15 Oct 2020

The hunt for mid-October

Yes, I know that’s nonsense, but here we are.  And there’s plenty of nonsense already on the internet !

Throughout this month there have been southbound Whiskered Terns over the fishponds near HK’s boundary with Shenzhen.

And the odd White-winged Tern (left on the last photo).

At Mai Po Nature Reserve, the resident birds (and non-birds) have been showing well..

...and the winter visitors have started to arrive..

Two Taiga Bean Geese have been a highlight of the autumn/winter so far...

The “end of the Fence”

At the start of the day...

3 Oct 2020

Day and Night

There have been a lot of migrating Egrets around in the past couple of weeks, but for some real “Viz Mig” Jemi and I went to Mai Po late yesterday afternoon.

Almost seven hundred Egrets of various kinds flew up from parts of Mai Po and nearby and headed off south and southwest, towards the setting sun.

Mid-Autumn Festival was the day before (October 1st) and the moon was still full.

And two Savanna Nightjars from a week or so ago.  These are resident, but there may be some migrating through Hong Kong as well.


Still haven’t got used to the new blogger set-up... Really, picture size ?  Anyway, life’s too short !

11 Aug 2020

Ryukyu Scops Owl - a welcome stranger

In the spring of 2020 Jemi and I took part in the HKBWS Territory-wide Night Bird Survey. Our initial agreed route concluded at Fan Kam Road near Lin Tong Mei.

Ryukyu Scops Owl (Otus elegans) - July 2020

On May 16th in mid-evening we decided to continue eastwards and bird around a quiet track nearby. This area is near/at the boundary of Lam Tsuen Country Park, but the flat land is occupied by single storey dwellings and smallholdings.

At the far end the paved road peters out into a track that drops into a dip that has a fishpond and some open storage areas, but the steep hillsides around these features have some tall trees (not all native) and dense understory.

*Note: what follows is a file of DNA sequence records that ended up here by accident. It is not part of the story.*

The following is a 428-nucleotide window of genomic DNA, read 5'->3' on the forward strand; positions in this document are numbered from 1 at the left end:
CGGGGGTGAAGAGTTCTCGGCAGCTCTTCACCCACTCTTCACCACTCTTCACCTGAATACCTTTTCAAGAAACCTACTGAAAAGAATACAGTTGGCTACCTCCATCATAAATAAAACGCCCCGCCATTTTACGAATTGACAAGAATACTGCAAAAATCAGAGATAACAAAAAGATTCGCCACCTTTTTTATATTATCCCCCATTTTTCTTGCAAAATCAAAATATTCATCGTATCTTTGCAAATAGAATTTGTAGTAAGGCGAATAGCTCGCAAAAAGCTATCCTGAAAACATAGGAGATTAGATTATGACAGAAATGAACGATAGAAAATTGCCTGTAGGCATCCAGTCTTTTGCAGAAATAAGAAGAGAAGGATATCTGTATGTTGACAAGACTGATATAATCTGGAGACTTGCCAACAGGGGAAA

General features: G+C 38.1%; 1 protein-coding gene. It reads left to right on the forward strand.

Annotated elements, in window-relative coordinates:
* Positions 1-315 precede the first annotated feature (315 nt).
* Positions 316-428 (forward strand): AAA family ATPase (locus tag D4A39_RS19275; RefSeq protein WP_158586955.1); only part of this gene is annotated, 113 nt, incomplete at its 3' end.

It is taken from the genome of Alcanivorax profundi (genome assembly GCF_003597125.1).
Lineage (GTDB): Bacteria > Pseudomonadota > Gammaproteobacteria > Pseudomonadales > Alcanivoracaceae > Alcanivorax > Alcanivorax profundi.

Relatively undisturbed, the area can be habitat for resident species like Collared Scops Owl and Asian Barred Owlets. In 2004 and some subsequent years Malayan Night Herons bred in the area.

Jemi and I heard a repeated two-note call “bar-bap…bar-bap…” which reminded us of Asian Barred Owlet, sounding like the first two notes of ABO’s longer call.

We recorded the bird - which was close - with an I-phone and put the call on the “Local Patchers” WhatsApp group. Although the call was unusual there was a general consensus that the two-note call was likely an aberrant call of ABO.

On June 24th we returned to the area and met two other birders we knew who were investigating a two-note call that they believed to be Brown Boobook, a regular passage migrant but not known to breed in HK.

We did not hear the “mystery call” that evening.

On July 25th we returned to our mystery owl site at the end of our Night Bird Survey.  Arriving at a high point near the end of the road, after a few moments we heard the two-note call again. It was close at first, regular, and calling at about 4-second intervals.  We recorded it again with mobile phones.

The bird did not call continuously, it would stop for a few minutes at a time. At one stage it seemed to start up after being disturbed by the movement of passing car headlights.

After twenty minutes it moved away, unseen, back the way we had come.  Driving the road we stopped at a junction lit by a street light. There Jemi located the calling bird with a small LED torch.  I got a few shaky photos, before we were interrupted by a passing vehicle. Later, examination of the photos were enough to see that the bird was NOT Asian Barred Owlet, nor a Boobook.